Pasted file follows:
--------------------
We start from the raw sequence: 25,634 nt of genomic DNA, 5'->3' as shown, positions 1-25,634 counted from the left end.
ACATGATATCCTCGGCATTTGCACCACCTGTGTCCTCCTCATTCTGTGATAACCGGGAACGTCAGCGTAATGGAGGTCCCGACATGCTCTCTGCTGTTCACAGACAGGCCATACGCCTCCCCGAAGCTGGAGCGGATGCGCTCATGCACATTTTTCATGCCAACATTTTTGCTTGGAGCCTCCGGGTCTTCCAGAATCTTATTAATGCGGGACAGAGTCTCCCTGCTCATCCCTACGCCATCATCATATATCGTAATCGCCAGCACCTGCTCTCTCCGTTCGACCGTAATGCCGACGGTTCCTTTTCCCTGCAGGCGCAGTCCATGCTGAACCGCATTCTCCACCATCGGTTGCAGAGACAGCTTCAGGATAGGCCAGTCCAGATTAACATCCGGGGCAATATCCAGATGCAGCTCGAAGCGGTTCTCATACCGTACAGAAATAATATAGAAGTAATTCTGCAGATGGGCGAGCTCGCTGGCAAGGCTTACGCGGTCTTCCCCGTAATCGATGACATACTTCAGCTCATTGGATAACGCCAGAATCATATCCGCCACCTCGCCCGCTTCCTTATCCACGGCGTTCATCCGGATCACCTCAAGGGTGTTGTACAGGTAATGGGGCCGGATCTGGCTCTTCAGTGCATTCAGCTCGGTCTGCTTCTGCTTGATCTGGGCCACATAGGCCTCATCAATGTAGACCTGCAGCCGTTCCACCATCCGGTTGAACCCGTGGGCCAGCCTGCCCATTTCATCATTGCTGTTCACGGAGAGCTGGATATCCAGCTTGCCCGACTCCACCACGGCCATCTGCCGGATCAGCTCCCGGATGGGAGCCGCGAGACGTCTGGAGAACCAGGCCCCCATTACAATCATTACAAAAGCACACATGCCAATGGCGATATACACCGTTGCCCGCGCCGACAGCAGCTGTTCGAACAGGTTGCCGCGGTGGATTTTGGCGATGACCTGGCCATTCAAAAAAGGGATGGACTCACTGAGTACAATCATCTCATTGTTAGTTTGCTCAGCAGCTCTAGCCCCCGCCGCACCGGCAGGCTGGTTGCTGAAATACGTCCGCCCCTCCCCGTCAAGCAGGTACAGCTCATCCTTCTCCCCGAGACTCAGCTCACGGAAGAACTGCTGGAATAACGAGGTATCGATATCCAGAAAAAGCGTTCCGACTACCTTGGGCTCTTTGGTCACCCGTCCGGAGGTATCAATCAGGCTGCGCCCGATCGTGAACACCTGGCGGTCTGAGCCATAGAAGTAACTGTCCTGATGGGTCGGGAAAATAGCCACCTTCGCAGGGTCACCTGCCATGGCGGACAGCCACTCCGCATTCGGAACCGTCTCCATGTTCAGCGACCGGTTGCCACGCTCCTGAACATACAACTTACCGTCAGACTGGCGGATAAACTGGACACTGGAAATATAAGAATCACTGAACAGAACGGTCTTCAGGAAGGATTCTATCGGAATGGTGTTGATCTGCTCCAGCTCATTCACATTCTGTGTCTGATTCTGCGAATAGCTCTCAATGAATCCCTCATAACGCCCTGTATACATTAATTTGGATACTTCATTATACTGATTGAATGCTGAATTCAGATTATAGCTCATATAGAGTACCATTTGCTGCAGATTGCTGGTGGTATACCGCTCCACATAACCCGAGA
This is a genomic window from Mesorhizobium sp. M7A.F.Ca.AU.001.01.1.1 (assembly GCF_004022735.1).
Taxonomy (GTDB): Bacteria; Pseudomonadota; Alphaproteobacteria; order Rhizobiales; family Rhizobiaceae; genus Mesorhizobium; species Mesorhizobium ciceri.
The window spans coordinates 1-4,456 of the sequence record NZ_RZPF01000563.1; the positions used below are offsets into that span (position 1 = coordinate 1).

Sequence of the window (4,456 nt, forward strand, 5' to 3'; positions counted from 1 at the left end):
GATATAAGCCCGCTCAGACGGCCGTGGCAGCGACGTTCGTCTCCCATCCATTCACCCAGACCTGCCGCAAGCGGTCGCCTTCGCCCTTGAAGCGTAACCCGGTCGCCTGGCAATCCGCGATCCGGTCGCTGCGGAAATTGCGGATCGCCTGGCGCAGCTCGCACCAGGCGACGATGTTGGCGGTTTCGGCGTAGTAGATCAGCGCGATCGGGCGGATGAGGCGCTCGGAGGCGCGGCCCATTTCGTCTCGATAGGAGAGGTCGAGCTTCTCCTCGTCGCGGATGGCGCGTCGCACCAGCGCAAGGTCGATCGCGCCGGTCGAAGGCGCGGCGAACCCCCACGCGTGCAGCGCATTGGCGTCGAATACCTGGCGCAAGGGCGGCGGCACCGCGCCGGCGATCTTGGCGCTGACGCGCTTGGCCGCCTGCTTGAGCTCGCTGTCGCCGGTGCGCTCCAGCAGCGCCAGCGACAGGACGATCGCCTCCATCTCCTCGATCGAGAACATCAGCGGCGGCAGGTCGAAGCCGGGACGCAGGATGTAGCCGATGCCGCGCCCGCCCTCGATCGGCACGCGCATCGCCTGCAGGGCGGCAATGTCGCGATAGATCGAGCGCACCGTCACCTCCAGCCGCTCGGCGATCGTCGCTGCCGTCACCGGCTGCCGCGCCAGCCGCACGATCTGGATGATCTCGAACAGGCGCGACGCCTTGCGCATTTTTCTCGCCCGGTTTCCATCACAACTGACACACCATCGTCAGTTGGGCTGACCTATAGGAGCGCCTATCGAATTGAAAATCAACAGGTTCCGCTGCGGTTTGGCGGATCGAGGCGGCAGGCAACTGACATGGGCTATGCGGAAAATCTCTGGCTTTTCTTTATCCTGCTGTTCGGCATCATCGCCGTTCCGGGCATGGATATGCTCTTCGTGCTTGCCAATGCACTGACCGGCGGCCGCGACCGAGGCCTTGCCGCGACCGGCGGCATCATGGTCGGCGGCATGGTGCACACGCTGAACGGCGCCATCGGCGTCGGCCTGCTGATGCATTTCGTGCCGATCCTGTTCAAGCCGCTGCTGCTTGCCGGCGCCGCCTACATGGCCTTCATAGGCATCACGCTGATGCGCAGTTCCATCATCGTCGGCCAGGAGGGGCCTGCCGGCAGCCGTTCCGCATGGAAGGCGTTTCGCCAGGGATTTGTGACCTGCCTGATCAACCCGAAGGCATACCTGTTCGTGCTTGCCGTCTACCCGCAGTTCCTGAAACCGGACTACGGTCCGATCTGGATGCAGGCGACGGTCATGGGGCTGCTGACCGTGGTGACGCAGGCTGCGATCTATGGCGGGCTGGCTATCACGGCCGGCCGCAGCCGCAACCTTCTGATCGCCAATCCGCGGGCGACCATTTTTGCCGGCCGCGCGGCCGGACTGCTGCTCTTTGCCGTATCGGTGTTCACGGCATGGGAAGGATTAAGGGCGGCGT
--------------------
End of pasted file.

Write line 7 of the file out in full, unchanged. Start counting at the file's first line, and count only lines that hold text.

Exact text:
GATATAAGCCCGCTCAGACGGCCGTGGCAGCGACGTTCGTCTCCCATCCATTCACCCAGACCTGCCGCAAGCGGTCGCCTTCGCCCTTGAAGCGTAACCCGGTCGCCTGGCAATCCGCGATCCGGTCGCTGCGGAAATTGCGGATCGCCTGGCGCAGCTCGCACCAGGCGACGATGTTGGCGGTTTCGGCGTAGTAGATCAGCGCGATCGGGCGGATGAGGCGCTCGGAGGCGCGGCCCATTTCGTCTCGATAGGAGAGGTCGAGCTTCTCCTCGTCGCGGATGGCGCGTCGCACCAGCGCAAGGTCGATCGCGCCGGTCGAAGGCGCGGCGAACCCCCACGCGTGCAGCGCATTGGCGTCGAATACCTGGCGCAAGGGCGGCGGCACCGCGCCGGCGATCTTGGCGCTGACGCGCTTGGCCGCCTGCTTGAGCTCGCTGTCGCCGGTGCGCTCCAGCAGCGCCAGCGACAGGACGATCGCCTCCATCTCCTCGATCGAGAACATCAGCGGCGGCAGGTCGAAGCCGGGACGCAGGATGTAGCCGATGCCGCGCCCGCCCTCGATCGGCACGCGCATCGCCTGCAGGGCGGCAATGTCGCGATAGATCGAGCGCACCGTCACCTCCAGCCGCTCGGCGATCGTCGCTGCCGTCACCGGCTGCCGCGCCAGCCGCACGATCTGGATGATCTCGAACAGGCGCGACGCCTTGCGCATTTTTCTCGCCCGGTTTCCATCACAACTGACACACCATCGTCAGTTGGGCTGACCTATAGGAGCGCCTATCGAATTGAAAATCAACAGGTTCCGCTGCGGTTTGGCGGATCGAGGCGGCAGGCAACTGACATGGGCTATGCGGAAAATCTCTGGCTTTTCTTTATCCTGCTGTTCGGCATCATCGCCGTTCCGGGCATGGATATGCTCTTCGTGCTTGCCAATGCACTGACCGGCGGCCGCGACCGAGGCCTTGCCGCGACCGGCGGCATCATGGTCGGCGGCATGGTGCACACGCTGAACGGCGCCATCGGCGTCGGCCTGCTGATGCATTTCGTGCCGATCCTGTTCAAGCCGCTGCTGCTTGCCGGCGCCGCCTACATGGCCTTCATAGGCATCACGCTGATGCGCAGTTCCATCATCGTCGGCCAGGAGGGGCCTGCCGGCAGCCGTTCCGCATGGAAGGCGTTTCGCCAGGGATTTGTGACCTGCCTGATCAACCCGAAGGCATACCTGTTCGTGCTTGCCGTCTACCCGCAGTTCCTGAAACCGGACTACGGTCCGATCTGGATGCAGGCGACGGTCATGGGGCTGCTGACCGTGGTGACGCAGGCTGCGATCTATGGCGGGCTGGCTATCACGGCCGGCCGCAGCCGCAACCTTCTGATCGCCAATCCGCGGGCGACCATTTTTGCCGGCCGCGCGGCCGGACTGCTGCTCTTTGCCGTATCGGTGTTCACGGCATGGGAAGGATTAAGGGCGGCGT